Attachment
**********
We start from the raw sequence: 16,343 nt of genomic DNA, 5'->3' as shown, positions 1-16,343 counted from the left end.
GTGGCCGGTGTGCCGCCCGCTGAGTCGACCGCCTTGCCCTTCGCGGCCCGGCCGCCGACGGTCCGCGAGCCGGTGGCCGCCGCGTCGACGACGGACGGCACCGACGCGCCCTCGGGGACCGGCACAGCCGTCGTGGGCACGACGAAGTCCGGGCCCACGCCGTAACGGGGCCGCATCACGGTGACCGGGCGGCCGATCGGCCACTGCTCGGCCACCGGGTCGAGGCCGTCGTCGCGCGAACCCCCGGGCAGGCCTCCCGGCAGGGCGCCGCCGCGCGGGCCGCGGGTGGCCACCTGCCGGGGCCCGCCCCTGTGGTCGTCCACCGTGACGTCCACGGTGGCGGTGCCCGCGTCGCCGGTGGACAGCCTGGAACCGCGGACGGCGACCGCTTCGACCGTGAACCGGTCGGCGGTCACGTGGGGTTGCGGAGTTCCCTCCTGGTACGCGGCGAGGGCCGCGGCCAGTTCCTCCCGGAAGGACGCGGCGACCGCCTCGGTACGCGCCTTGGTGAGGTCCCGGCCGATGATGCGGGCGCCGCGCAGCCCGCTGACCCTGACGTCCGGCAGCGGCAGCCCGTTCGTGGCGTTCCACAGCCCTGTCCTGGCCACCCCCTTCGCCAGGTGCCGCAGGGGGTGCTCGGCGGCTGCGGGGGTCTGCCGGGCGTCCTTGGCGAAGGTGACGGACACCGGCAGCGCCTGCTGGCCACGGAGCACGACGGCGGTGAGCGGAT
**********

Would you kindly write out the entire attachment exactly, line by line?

We start from the raw sequence: 16,343 nt of genomic DNA, 5'->3' as shown, positions 1-16,343 counted from the left end.
GTGGCCGGTGTGCCGCCCGCTGAGTCGACCGCCTTGCCCTTCGCGGCCCGGCCGCCGACGGTCCGCGAGCCGGTGGCCGCCGCGTCGACGACGGACGGCACCGACGCGCCCTCGGGGACCGGCACAGCCGTCGTGGGCACGACGAAGTCCGGGCCCACGCCGTAACGGGGCCGCATCACGGTGACCGGGCGGCCGATCGGCCACTGCTCGGCCACCGGGTCGAGGCCGTCGTCGCGCGAACCCCCGGGCAGGCCTCCCGGCAGGGCGCCGCCGCGCGGGCCGCGGGTGGCCACCTGCCGGGGCCCGCCCCTGTGGTCGTCCACCGTGACGTCCACGGTGGCGGTGCCCGCGTCGCCGGTGGACAGCCTGGAACCGCGGACGGCGACCGCTTCGACCGTGAACCGGTCGGCGGTCACGTGGGGTTGCGGAGTTCCCTCCTGGTACGCGGCGAGGGCCGCGGCCAGTTCCTCCCGGAAGGACGCGGCGACCGCCTCGGTACGCGCCTTGGTGAGGTCCCGGCCGATGATGCGGGCGCCGCGCAGCCCGCTGACCCTGACGTCCGGCAGCGGCAGCCCGTTCGTGGCGTTCCACAGCCCTGTCCTGGCCACCCCCTTCGCCAGGTGCCGCAGGGGGTGCTCGGCGGCTGCGGGGGTCTGCCGGGCGTCCTTGGCGAAGGTGACGGACACCGGCAGCGCCTGCTGGCCACGGAGCACGACGGCGGTGAGCGGAT